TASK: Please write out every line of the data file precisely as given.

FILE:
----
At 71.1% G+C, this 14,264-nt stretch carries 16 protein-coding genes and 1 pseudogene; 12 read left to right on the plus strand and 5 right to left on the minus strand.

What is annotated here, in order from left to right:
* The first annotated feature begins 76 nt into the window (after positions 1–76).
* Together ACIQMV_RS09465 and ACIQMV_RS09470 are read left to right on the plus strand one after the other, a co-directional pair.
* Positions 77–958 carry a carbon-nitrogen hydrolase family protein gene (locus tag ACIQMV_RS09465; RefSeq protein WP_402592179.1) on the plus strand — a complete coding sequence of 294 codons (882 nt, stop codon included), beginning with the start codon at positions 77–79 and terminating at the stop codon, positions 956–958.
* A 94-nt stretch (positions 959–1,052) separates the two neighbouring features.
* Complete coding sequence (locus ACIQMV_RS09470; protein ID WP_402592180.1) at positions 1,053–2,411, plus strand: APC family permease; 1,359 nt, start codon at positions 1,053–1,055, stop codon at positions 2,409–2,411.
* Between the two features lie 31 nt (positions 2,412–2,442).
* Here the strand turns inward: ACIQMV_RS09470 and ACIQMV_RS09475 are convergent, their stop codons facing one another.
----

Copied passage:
At 71.1% G+C, this 14,264-nt stretch carries 16 protein-coding genes and 1 pseudogene; 12 read left to right on the plus strand and 5 right to left on the minus strand.

What is annotated here, in order from left to right:
* The first annotated feature begins 76 nt into the window (after positions 1–76).
* Together ACIQMV_RS09465 and ACIQMV_RS09470 are read left to right on the plus strand one after the other, a co-directional pair.
* Positions 77–958 carry a carbon-nitrogen hydrolase family protein gene (locus tag ACIQMV_RS09465; RefSeq protein WP_402592179.1) on the plus strand — a complete coding sequence of 294 codons (882 nt, stop codon included), beginning with the start codon at positions 77–79 and terminating at the stop codon, positions 956–958.
* A 94-nt stretch (positions 959–1,052) separates the two neighbouring features.
* Complete coding sequence (locus ACIQMV_RS09470; protein ID WP_402592180.1) at positions 1,053–2,411, plus strand: APC family permease; 1,359 nt, start codon at positions 1,053–1,055, stop codon at positions 2,409–2,411.
* Between the two features lie 31 nt (positions 2,412–2,442).
* Here the strand turns inward: ACIQMV_RS09470 and ACIQMV_RS09475 are convergent, their stop codons facing one another.